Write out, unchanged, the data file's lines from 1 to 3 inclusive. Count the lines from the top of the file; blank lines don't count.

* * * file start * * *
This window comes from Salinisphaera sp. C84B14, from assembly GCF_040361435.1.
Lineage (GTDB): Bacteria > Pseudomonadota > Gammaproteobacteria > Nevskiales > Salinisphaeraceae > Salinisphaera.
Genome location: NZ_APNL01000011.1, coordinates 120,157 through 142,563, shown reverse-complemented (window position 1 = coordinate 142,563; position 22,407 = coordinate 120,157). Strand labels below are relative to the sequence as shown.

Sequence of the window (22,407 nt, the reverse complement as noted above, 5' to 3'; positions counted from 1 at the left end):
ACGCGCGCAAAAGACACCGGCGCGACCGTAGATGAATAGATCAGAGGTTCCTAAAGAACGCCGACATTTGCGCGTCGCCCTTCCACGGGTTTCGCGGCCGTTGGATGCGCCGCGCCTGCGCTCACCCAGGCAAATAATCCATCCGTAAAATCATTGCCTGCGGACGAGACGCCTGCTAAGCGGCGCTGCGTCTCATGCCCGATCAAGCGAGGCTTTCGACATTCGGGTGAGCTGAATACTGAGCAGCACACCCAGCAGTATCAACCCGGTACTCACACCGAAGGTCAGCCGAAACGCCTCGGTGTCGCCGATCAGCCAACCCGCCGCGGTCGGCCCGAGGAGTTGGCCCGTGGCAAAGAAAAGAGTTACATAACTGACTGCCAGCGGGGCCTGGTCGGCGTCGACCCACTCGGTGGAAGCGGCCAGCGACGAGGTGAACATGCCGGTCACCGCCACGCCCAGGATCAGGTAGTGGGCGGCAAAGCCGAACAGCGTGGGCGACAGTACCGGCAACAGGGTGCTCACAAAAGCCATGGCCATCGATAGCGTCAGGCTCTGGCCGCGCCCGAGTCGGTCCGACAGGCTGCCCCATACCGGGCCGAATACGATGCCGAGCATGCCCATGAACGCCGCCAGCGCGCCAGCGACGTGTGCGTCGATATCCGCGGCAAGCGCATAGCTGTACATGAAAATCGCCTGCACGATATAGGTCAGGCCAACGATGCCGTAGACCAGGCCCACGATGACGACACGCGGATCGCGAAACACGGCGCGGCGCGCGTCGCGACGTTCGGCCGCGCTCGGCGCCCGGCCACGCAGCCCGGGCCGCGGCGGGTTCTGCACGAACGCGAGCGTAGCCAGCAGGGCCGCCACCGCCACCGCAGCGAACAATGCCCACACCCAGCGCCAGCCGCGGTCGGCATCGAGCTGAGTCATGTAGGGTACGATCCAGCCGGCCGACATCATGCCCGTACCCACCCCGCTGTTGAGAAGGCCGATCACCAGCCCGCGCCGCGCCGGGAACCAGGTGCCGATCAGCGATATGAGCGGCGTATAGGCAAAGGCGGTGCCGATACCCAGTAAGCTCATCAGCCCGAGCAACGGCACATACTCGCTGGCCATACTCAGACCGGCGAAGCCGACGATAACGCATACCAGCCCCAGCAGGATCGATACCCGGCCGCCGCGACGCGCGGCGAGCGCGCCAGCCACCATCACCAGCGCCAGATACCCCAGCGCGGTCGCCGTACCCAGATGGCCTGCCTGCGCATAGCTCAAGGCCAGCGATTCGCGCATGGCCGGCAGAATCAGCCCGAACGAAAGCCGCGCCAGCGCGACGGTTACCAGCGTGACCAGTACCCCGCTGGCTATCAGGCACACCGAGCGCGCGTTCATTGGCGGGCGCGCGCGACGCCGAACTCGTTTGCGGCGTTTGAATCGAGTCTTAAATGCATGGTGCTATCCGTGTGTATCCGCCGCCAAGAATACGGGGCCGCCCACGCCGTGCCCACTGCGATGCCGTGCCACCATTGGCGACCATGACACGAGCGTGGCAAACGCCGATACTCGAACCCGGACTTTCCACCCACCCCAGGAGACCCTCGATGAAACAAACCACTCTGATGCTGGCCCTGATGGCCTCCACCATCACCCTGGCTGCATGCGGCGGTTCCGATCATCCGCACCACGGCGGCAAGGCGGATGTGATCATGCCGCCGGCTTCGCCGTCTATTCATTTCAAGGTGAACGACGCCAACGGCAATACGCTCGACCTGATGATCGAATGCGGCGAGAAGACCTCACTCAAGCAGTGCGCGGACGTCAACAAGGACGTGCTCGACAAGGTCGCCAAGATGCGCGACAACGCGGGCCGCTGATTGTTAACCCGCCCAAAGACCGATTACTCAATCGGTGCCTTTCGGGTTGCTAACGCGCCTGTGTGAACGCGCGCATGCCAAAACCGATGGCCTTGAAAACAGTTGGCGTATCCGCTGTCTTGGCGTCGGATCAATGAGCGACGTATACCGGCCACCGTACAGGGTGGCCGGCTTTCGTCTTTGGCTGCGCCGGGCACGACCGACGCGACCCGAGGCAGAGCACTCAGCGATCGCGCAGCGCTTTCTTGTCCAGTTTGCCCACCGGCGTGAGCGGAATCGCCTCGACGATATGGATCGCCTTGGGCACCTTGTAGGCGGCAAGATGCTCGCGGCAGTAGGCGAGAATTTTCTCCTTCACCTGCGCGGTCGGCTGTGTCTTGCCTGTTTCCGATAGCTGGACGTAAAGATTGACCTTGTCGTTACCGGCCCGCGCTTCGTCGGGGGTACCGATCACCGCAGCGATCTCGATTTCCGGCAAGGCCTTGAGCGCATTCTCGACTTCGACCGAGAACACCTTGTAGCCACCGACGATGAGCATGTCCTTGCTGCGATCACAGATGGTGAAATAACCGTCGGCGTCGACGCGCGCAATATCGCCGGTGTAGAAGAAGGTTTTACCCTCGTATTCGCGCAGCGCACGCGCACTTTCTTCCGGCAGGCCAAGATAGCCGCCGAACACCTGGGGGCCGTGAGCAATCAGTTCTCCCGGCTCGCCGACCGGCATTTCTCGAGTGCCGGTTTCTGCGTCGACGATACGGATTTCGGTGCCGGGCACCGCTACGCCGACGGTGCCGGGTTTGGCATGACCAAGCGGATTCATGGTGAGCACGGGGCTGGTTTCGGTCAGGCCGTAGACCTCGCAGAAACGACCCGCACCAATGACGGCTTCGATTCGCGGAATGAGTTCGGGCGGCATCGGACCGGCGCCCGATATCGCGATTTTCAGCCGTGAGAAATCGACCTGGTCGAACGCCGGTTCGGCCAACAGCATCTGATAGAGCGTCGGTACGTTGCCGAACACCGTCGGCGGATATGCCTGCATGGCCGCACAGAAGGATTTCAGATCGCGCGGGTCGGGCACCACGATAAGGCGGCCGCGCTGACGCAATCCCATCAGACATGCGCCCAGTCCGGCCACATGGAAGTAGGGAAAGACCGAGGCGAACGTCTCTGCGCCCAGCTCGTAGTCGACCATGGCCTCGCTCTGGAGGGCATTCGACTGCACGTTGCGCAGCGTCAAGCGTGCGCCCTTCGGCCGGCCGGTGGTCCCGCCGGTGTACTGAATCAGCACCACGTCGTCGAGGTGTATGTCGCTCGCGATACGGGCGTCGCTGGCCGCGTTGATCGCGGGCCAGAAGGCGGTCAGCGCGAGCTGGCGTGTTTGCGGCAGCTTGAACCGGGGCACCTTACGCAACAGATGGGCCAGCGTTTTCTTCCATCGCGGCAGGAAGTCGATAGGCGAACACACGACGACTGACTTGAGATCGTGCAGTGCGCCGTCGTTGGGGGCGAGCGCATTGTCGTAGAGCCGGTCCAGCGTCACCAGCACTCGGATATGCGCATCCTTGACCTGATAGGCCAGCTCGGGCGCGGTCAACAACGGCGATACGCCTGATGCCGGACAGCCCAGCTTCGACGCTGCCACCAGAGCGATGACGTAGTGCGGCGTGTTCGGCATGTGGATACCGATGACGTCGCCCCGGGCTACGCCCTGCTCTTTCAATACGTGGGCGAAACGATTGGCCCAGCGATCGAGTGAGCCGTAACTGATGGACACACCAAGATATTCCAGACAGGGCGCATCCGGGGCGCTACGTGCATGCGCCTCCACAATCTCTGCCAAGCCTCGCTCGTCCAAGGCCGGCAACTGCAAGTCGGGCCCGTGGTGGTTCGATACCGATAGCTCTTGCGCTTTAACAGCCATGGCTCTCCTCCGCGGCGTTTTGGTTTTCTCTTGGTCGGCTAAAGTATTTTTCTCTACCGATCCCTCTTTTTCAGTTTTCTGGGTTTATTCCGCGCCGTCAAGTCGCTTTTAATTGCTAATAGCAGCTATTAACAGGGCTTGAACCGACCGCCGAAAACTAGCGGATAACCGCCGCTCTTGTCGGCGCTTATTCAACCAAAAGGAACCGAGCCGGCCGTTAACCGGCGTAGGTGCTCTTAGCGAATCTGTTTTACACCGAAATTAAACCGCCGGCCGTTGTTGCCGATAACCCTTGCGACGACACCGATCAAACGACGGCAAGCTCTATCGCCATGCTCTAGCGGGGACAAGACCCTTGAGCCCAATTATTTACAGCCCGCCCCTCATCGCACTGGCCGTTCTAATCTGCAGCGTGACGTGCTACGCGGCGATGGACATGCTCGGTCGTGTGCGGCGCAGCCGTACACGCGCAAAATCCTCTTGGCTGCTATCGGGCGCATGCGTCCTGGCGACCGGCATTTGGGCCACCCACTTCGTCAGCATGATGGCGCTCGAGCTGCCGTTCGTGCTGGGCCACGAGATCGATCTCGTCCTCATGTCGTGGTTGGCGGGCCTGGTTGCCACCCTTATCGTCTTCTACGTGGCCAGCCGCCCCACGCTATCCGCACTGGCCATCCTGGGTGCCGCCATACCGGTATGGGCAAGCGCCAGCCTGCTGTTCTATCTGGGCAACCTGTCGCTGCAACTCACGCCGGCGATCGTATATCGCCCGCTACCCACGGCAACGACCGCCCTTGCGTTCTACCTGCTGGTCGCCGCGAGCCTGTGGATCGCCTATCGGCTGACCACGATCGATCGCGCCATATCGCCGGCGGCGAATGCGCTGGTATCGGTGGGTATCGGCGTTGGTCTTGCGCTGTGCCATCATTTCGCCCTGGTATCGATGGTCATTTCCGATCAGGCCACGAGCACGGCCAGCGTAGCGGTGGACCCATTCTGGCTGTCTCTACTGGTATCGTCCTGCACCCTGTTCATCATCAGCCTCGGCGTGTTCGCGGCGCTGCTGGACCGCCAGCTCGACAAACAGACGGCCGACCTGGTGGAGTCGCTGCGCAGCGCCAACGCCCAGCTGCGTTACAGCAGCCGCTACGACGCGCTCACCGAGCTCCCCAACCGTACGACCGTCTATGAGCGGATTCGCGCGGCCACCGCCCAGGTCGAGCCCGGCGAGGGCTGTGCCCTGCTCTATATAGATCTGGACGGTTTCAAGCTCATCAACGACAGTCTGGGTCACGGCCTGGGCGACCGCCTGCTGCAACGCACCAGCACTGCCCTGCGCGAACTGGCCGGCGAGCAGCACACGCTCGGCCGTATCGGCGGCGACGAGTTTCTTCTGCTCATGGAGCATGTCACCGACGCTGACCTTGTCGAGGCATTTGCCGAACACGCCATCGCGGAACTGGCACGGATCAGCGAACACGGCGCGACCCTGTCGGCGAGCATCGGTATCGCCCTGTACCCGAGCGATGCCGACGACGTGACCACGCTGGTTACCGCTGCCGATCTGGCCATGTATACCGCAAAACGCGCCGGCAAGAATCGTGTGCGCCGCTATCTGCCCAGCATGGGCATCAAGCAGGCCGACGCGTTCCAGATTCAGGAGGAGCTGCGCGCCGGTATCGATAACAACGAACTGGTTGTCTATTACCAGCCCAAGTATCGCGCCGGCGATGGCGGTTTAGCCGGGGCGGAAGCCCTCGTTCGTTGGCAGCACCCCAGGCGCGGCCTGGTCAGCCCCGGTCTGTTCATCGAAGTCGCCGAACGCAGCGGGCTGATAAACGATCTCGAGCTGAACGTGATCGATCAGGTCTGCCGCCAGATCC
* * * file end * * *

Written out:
This window comes from Salinisphaera sp. C84B14, from assembly GCF_040361435.1.
Lineage (GTDB): Bacteria > Pseudomonadota > Gammaproteobacteria > Nevskiales > Salinisphaeraceae > Salinisphaera.
Genome location: NZ_APNL01000011.1, coordinates 120,157 through 142,563, shown reverse-complemented (window position 1 = coordinate 142,563; position 22,407 = coordinate 120,157). Strand labels below are relative to the sequence as shown.